How quickly our stories get lost! That explains the feeling of desolation I always get at flea markets - all those human experiences gone forever. (R)
"Things I have carried from move to move." The things we carry. It's so hard to shed the things we think we need but that feeling of lightness is worth it. You'll probably never know the reason your dad kept the coin holder but it obviously meant something to him as he carried it all his life. It's one of those things worth keeping. Good luck with move; sounds exciting!
[r] jl -- be so very careful in Africa, please!!! And your daughter. I am so concerned about the shift of war to there. Well, special ops having been there for a long time but reality is leaking out along with propaganda regarding it.

This is so touching and resonates for me especially with my own recent memoir.

A father's world. I think I read once where the parent of the opposite sex teaches us what to do in the world and the parent of the same sex teaches us how to do it. I hope I got that right, though I can't remember from where I got it.

Questions we never asked our parents can come to haunt us. But there is a mystique as Gerald suggests -- the mystery maybe far stronger than the reality would have been.

best, libby
toritto--I'll probably keep the purse. You never know, it could bring luck to a new beginning.

Judy--I guess we just need to remember that new ones keep getting made.

Margaret--I've shed quite a bit every time I've moved. So far I've never regretted the lighter load. Luckily, the coin purse doesn't take up much space.

libby--We were on the same page. Your post inspired this one.
As for Africa, my daughter's in a stable country. My biggest worry will probably be mosquitoes.
It's the little things taking almost no space in a box, that take up far more space in our hearts. I've only missed one large thing that I have passed on or given away in one of the many moves to a smaller life. I think of the little things far more often -- and wonder, what was I thinking? I still can't answer the question, but if I had done so at the time I doubt I would still be remembering those little things. 'Fly lighter, go higher' drives my ongoing purges, but now I make certain I know why and what I am letting go when I do so.

You will have the world's best Guide to DC when you get there. I hope Joan Haskins stops in and reads this. It sounds like you are well on your way to flying higher. Thanks for this inspiration today.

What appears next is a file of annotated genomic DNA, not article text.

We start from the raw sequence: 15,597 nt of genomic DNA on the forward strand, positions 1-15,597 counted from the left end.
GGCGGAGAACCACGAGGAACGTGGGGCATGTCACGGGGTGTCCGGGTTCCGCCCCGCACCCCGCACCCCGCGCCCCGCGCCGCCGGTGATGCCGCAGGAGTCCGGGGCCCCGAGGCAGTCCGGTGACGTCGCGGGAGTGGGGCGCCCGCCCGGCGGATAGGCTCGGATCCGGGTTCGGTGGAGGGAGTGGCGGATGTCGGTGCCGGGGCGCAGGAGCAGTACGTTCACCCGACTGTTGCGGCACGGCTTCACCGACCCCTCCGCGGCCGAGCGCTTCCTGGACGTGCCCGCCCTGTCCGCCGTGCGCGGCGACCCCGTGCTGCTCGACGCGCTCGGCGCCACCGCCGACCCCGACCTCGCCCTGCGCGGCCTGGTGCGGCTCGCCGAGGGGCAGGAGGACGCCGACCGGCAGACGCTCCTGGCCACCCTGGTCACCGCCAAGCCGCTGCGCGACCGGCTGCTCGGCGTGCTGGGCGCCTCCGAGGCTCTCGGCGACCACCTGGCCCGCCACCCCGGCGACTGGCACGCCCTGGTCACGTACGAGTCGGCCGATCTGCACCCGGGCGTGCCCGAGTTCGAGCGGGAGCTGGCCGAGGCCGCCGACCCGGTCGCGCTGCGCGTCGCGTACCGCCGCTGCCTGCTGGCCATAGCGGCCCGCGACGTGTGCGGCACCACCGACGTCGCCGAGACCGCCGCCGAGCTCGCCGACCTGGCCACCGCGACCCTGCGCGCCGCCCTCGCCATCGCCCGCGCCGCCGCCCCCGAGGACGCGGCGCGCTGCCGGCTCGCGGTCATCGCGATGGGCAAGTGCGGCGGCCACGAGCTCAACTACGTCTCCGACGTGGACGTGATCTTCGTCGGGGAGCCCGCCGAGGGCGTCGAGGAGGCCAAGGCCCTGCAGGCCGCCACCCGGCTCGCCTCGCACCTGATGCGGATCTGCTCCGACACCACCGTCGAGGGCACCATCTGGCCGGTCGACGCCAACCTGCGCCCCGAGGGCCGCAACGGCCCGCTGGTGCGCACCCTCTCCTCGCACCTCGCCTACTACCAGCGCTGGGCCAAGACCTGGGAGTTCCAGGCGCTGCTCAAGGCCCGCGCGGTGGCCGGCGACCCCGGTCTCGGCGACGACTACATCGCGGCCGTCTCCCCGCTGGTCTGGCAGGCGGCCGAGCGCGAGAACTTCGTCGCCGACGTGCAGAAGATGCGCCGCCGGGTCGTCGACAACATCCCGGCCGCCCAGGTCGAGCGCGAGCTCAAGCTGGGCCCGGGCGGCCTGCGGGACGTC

I am a fan of sentimental keepsakes. When downsizing, my acid test is to gather everything "precious to me" that I could potentially let go of into a box (cardboard, not cigar), pledging to myself I can only take back three items to keep. Somehow the psyche just knows what it needs.
Gabby--I think you're right about the little things. When my parents died, we let the grandkids pick things they would go for the bigger and better items. My daughter wanted this ugly little paper holder with a round roll of paper she used to draw on. We had already thrown it away.

Sally--You've come up with a good test. I think I'll try it. Could I take back five items though?
Jeanne, I am not quite sure why I am aching reading this. I guess because I have let so much go, or precious things have been stolen in my moves, and I cannot touch my past. Yes, that is it. I don;t know about you, but I need to touch things, like those outlines, and smell things to bring everything back. That is why it does not have to be big, or expensive. It is how it feels under the finger and how it smells, for me anyway.

Second, wow, here you go. Your life, and hopefully your continued blog posts, are about to change significantly. Change is exhilarating and wrenching. I hope you will keep us posted.

Calm and peace to you as you navigate into your new chapter.
Lovely piece of writing with exquisite details. I'm pretty sure that box will follow you.
To a wonderful new chapter... ~r
What a wonderful reason to need to move, I envy you the freedom and if it does not work out it sounds like you have that covered too. I could not imagine needing to purge my stuff, not that I have that much but that what I have I know why I have it. I'm so glad you have a memory to keep of your dads.